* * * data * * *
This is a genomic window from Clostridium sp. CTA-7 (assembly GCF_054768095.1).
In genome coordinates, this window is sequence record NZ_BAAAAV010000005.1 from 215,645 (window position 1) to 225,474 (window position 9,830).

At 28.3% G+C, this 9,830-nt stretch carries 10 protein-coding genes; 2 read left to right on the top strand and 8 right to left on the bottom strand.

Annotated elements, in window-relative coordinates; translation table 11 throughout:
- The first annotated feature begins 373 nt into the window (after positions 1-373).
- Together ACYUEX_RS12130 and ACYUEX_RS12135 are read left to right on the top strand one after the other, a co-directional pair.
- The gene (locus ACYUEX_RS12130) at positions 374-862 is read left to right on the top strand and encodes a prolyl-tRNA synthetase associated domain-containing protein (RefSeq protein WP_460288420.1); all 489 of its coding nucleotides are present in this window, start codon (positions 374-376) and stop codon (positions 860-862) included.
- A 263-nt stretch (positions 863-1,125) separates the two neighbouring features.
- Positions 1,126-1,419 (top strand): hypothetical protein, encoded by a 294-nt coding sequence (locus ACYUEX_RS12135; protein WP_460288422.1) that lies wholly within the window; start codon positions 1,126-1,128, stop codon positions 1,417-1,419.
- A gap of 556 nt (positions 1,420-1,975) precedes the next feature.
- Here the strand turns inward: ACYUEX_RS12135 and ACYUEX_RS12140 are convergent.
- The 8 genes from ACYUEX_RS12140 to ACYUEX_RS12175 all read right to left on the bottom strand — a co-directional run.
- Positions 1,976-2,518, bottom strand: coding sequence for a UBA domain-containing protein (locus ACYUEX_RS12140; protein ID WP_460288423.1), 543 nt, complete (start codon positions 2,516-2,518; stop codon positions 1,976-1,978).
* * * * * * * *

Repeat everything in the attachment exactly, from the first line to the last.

This is a genomic window from Clostridium sp. CTA-7 (assembly GCF_054768095.1).
In genome coordinates, this window is sequence record NZ_BAAAAV010000005.1 from 215,645 (window position 1) to 225,474 (window position 9,830).

At 28.3% G+C, this 9,830-nt stretch carries 10 protein-coding genes; 2 read left to right on the top strand and 8 right to left on the bottom strand.

Annotated elements, in window-relative coordinates; translation table 11 throughout:
- The first annotated feature begins 373 nt into the window (after positions 1-373).
- Together ACYUEX_RS12130 and ACYUEX_RS12135 are read left to right on the top strand one after the other, a co-directional pair.
- The gene (locus ACYUEX_RS12130) at positions 374-862 is read left to right on the top strand and encodes a prolyl-tRNA synthetase associated domain-containing protein (RefSeq protein WP_460288420.1); all 489 of its coding nucleotides are present in this window, start codon (positions 374-376) and stop codon (positions 860-862) included.
- A 263-nt stretch (positions 863-1,125) separates the two neighbouring features.
- Positions 1,126-1,419 (top strand): hypothetical protein, encoded by a 294-nt coding sequence (locus ACYUEX_RS12135; protein WP_460288422.1) that lies wholly within the window; start codon positions 1,126-1,128, stop codon positions 1,417-1,419.
- A gap of 556 nt (positions 1,420-1,975) precedes the next feature.
- Here the strand turns inward: ACYUEX_RS12135 and ACYUEX_RS12140 are convergent.
- The 8 genes from ACYUEX_RS12140 to ACYUEX_RS12175 all read right to left on the bottom strand — a co-directional run.
- Positions 1,976-2,518, bottom strand: coding sequence for a UBA domain-containing protein (locus ACYUEX_RS12140; protein ID WP_460288423.1), 543 nt, complete (start codon positions 2,516-2,518; stop codon positions 1,976-1,978).